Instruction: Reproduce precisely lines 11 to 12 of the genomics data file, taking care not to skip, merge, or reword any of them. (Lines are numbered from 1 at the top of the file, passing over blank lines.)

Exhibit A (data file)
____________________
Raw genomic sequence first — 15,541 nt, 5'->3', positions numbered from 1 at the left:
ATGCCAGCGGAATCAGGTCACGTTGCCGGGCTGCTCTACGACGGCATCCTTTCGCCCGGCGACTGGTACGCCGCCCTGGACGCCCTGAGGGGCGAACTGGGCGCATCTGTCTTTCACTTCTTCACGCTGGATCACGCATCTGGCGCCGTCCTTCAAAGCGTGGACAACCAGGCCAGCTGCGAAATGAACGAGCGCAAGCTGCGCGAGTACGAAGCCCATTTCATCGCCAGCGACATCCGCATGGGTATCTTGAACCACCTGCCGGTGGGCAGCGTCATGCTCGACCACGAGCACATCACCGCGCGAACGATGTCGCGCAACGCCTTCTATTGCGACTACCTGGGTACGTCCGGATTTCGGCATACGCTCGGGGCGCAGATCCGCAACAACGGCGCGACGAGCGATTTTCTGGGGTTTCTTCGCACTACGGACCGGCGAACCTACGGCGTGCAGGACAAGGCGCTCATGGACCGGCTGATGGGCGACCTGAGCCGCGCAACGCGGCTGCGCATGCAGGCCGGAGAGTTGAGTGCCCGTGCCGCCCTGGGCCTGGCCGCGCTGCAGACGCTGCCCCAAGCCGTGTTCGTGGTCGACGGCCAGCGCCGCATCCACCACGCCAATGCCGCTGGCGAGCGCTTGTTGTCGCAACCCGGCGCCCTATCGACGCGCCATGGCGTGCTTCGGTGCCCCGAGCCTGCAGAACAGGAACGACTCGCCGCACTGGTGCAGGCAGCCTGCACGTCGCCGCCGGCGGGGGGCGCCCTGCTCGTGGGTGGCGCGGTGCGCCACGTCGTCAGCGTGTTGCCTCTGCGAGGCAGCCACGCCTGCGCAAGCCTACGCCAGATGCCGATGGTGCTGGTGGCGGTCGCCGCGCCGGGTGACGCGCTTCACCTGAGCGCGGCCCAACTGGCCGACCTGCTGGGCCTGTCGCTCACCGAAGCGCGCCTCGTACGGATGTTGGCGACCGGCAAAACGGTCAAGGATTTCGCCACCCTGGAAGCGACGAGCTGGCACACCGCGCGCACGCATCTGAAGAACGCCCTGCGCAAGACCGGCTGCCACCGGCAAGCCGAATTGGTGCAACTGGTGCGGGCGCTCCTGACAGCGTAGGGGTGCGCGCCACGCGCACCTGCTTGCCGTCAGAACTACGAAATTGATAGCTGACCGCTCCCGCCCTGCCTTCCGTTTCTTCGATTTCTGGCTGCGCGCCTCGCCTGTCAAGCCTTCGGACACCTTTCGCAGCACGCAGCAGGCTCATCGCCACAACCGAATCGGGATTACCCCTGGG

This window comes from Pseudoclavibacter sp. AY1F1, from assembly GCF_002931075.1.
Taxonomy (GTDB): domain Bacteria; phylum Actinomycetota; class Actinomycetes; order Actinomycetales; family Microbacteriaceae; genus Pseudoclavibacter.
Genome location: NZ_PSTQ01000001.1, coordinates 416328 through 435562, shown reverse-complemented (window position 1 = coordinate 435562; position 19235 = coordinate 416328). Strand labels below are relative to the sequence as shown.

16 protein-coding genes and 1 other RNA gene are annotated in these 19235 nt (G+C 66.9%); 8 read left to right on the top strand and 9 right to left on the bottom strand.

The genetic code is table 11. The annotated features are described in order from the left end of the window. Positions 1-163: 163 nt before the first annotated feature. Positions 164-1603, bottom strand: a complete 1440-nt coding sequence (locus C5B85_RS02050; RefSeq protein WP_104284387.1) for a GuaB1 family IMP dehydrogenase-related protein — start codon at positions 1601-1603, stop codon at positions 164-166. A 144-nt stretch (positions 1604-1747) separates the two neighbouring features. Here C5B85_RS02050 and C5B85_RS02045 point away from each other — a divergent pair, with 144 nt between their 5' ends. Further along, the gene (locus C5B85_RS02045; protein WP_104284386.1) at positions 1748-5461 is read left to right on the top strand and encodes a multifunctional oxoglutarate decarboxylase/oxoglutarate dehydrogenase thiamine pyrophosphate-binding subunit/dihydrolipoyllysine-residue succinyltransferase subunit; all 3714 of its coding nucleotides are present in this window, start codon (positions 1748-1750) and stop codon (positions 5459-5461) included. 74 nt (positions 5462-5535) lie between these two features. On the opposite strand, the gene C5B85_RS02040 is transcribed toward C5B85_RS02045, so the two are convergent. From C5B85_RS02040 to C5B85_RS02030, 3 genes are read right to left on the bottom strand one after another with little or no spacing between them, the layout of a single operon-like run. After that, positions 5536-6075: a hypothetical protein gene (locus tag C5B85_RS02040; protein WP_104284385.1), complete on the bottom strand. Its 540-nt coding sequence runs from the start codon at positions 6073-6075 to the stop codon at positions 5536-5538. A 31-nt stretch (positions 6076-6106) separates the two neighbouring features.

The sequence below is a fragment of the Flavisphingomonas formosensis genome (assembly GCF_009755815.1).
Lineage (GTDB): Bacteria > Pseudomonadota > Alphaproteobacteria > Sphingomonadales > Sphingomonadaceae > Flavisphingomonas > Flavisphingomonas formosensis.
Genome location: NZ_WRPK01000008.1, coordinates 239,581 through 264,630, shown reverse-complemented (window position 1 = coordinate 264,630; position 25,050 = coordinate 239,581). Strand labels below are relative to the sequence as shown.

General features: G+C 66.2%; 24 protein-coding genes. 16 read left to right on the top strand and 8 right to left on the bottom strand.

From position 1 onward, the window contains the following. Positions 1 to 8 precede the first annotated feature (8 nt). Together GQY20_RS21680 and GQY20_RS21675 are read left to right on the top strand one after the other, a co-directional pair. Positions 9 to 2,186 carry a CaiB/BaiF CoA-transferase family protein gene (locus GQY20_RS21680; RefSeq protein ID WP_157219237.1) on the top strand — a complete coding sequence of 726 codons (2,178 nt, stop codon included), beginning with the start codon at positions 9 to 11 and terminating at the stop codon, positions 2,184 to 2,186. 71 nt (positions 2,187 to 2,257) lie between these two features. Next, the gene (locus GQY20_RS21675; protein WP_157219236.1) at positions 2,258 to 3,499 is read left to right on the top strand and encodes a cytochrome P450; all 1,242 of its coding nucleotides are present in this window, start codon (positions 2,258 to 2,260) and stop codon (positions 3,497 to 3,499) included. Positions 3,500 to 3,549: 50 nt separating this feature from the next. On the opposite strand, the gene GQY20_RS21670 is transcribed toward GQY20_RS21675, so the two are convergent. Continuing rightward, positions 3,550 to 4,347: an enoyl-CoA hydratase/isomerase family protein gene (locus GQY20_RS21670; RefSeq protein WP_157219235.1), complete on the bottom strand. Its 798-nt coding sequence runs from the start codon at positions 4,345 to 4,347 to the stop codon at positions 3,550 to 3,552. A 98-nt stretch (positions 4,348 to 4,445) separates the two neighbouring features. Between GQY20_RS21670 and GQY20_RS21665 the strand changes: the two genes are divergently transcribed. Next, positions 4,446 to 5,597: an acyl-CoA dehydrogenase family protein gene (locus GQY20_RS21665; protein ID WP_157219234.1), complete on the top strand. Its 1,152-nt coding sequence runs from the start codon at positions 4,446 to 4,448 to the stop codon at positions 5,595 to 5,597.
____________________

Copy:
General features: G+C 66.2%; 24 protein-coding genes. 16 read left to right on the top strand and 8 right to left on the bottom strand.

From position 1 onward, the window contains the following. Positions 1 to 8 precede the first annotated feature (8 nt). Together GQY20_RS21680 and GQY20_RS21675 are read left to right on the top strand one after the other, a co-directional pair. Positions 9 to 2,186 carry a CaiB/BaiF CoA-transferase family protein gene (locus GQY20_RS21680; RefSeq protein ID WP_157219237.1) on the top strand — a complete coding sequence of 726 codons (2,178 nt, stop codon included), beginning with the start codon at positions 9 to 11 and terminating at the stop codon, positions 2,184 to 2,186. 71 nt (positions 2,187 to 2,257) lie between these two features. Next, the gene (locus GQY20_RS21675; protein WP_157219236.1) at positions 2,258 to 3,499 is read left to right on the top strand and encodes a cytochrome P450; all 1,242 of its coding nucleotides are present in this window, start codon (positions 2,258 to 2,260) and stop codon (positions 3,497 to 3,499) included. Positions 3,500 to 3,549: 50 nt separating this feature from the next. On the opposite strand, the gene GQY20_RS21670 is transcribed toward GQY20_RS21675, so the two are convergent. Continuing rightward, positions 3,550 to 4,347: an enoyl-CoA hydratase/isomerase family protein gene (locus GQY20_RS21670; RefSeq protein WP_157219235.1), complete on the bottom strand. Its 798-nt coding sequence runs from the start codon at positions 4,345 to 4,347 to the stop codon at positions 3,550 to 3,552. A 98-nt stretch (positions 4,348 to 4,445) separates the two neighbouring features. Between GQY20_RS21670 and GQY20_RS21665 the strand changes: the two genes are divergently transcribed. Next, positions 4,446 to 5,597: an acyl-CoA dehydrogenase family protein gene (locus GQY20_RS21665; protein ID WP_157219234.1), complete on the top strand. Its 1,152-nt coding sequence runs from the start codon at positions 4,446 to 4,448 to the stop codon at positions 5,595 to 5,597.